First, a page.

Hard-to-find

Strop Of The Pops

The mixed bag of unsolicited – but very welcome – mp3s that currently clutter my inbox contain a couple of bona fide right here right now, on the pulse indie rock ‘records’, the kinda tracks that in a pre-internet era I might’ve spent aeons tracking down. Last week, the Working Men’s Club single was the track to rock my (in)box. This week it’s the sound of The Stroppies.

A confession: The Stroppies’ label sent me a press bio and a link to current single Cellophane Car about 3 weeks ago. One look at the band’s name and I thought, nah, I’m not having that. Who names their band The Stroppies? It’s the twee-est, most cutesy-cute, indie-ish name going, is it not? I remember reading an interview with Michael Stipe where he said that you had to imagine your band’s name in lights above the door of the biggest venue you knew. Only then could you consider what you might be called.

Anyway. A track popped up on 6 Music last week on the commute to work and frustratingly the station ID listed it as ‘Deep Blue Day’ by Brian Eno, when it clearly wasn’t. Fast forward to yesterday and it was played again. The Stroppies. Cellophane Car. The Stroppies?!? Where do I know that name from? And then earlier tonight, Marc Riley opened his show with them. They’re a hot thing, these Stroppies. Riding the crest of some zeitgeist or other. Daft name though, but great tunes.

Cellophane Car has all the right reference points you could wish for; an underlying Felt-like feyness, jangling 12 strings, a forever-on-the-verge of being out of tune one chord Velvets riff, wobbly Antipodean male/female vocals last heard on any number of Go-Betweens records and an arch, eyebrow aloft nod to Jonathan Richman. You can practically sing Roadrunner over the top of it.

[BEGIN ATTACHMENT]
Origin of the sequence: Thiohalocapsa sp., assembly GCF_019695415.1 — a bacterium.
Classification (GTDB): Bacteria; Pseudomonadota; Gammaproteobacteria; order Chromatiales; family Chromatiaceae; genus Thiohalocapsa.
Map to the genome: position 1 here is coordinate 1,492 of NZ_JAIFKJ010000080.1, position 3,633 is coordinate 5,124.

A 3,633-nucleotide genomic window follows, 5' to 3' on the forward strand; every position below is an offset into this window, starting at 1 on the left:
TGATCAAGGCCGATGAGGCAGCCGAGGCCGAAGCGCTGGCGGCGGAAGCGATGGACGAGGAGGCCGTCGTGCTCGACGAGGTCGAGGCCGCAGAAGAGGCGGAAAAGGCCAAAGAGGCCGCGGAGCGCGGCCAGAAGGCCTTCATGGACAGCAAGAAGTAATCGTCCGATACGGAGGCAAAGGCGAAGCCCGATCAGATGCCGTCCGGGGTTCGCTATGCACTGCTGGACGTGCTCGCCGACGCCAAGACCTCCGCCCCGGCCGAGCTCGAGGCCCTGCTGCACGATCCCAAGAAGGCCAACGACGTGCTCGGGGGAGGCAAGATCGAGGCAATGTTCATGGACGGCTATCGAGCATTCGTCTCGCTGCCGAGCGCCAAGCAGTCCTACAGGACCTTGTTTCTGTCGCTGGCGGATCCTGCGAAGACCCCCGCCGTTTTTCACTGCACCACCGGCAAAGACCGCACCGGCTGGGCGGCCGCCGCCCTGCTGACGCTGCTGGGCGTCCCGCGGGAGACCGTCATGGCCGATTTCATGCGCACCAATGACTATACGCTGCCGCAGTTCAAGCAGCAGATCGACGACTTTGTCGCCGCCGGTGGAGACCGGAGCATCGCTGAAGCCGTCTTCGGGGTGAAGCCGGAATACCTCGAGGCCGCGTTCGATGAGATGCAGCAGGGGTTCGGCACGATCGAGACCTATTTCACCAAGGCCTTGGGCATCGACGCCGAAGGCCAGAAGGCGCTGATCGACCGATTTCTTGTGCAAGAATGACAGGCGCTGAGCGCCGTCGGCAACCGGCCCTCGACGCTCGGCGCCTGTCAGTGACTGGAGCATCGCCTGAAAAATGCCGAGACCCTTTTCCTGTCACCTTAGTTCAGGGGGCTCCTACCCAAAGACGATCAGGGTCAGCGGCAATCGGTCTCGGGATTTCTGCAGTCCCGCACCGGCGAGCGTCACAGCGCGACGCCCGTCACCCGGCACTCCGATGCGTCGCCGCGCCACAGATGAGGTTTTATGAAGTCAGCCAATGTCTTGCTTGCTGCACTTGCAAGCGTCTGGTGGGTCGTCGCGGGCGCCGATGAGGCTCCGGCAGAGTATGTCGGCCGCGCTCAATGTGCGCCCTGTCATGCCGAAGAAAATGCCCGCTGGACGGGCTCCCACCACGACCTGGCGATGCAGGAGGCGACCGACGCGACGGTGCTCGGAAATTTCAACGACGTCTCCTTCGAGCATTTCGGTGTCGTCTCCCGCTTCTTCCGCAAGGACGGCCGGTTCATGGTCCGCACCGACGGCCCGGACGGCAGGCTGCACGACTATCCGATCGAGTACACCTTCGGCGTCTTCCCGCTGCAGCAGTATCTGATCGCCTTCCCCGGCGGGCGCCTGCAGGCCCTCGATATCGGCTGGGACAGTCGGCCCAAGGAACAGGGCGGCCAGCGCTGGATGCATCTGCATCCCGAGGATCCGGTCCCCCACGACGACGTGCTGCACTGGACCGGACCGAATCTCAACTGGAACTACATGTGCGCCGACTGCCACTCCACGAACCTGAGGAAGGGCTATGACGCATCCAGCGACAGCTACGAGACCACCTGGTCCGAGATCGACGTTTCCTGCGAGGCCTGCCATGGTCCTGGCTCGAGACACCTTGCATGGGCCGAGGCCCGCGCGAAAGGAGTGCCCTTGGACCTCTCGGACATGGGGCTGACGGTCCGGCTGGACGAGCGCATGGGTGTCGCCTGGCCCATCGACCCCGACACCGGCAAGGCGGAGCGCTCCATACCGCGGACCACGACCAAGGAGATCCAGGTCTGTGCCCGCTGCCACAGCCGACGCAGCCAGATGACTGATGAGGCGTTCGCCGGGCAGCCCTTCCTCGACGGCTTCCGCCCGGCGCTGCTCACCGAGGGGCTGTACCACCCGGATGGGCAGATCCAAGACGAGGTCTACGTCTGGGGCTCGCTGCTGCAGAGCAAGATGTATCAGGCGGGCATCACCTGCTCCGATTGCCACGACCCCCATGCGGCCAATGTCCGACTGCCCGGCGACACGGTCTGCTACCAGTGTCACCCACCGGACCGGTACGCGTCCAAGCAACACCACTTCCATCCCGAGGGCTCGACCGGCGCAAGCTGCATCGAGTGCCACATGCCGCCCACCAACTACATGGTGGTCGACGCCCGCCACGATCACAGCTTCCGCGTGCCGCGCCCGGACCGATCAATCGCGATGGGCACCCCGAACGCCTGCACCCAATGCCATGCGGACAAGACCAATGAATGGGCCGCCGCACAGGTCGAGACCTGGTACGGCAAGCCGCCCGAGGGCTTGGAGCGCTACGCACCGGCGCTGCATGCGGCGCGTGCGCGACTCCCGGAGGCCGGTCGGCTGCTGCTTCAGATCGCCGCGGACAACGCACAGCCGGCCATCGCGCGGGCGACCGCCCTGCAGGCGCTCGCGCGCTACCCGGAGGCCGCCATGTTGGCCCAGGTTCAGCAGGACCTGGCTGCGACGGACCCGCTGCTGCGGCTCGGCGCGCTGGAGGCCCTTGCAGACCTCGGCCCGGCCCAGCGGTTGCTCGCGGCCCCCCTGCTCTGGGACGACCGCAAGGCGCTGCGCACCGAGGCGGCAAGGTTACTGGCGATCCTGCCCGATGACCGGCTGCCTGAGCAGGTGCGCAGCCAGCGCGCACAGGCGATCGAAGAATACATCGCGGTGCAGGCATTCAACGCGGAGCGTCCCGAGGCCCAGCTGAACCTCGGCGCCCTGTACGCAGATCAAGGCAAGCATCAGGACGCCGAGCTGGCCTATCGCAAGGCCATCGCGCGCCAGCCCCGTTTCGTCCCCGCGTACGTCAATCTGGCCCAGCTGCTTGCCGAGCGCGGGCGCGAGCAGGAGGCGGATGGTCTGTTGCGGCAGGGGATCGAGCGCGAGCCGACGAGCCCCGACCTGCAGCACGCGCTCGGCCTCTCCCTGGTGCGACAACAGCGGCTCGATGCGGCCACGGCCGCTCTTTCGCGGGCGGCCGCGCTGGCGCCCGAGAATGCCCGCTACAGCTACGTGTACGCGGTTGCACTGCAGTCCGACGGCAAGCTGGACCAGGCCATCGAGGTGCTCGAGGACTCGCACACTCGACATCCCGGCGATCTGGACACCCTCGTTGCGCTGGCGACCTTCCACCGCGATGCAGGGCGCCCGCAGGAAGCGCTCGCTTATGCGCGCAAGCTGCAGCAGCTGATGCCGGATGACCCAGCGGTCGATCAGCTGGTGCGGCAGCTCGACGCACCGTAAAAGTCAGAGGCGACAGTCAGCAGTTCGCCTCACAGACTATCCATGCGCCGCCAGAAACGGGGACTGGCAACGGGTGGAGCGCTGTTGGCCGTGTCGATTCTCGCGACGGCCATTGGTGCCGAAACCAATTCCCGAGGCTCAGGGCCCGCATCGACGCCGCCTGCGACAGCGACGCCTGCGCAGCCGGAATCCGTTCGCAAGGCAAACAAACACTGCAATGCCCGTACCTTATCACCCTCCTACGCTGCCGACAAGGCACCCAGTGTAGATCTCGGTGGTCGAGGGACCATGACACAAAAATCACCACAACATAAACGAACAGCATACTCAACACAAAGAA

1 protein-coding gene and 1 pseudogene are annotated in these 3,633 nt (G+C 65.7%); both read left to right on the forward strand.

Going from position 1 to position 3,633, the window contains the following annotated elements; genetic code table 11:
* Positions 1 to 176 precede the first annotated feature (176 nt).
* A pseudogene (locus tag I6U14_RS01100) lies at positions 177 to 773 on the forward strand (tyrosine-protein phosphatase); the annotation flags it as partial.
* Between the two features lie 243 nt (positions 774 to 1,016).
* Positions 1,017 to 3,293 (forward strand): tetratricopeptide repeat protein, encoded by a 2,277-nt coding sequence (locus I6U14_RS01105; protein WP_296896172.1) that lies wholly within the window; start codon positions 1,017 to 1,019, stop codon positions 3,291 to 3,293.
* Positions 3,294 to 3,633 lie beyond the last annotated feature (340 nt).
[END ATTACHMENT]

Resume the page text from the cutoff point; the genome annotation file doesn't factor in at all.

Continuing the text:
Nowt wrong with that, of course. On Cellophane Car, the band are stretched to their very limits. There are no flash solos or tumbling toms in the middle eight. The music is lean, pared back and designed to run and run. Where most bands would finish on a crashing oomph or a squeal of feedback, The Stroppies lure you in with a false ending before the parping Farfisa and swirling keys lead the track on an extended slightlydelic coda.

The best guitar music, from, oh, I dunno, Orange Juice to Jellyfish is made when bands step out of their comfort zones. At any minute things might unravel. Band members eyeball one another between swift glances at the frets, shonky nods are aimed in the direction of the beat keeper at the back. Those Stroppies are forever on the verge of unravel.

Coming hot on the heels of fellow hot-hitting Australian Courtney Barnett, The Stroppies have an album – Whoosh – due for release in March, after which they’ll be zig-zagging their way around the less-than-glorious venues of our cities in July; you’ll find them in Glasgow, York and Brighton amongst others. You should probably go.

Follow The Stroppies on all the usual forums (apart from Twitter, it would seem) or visit here for tour dates, music and more.

 

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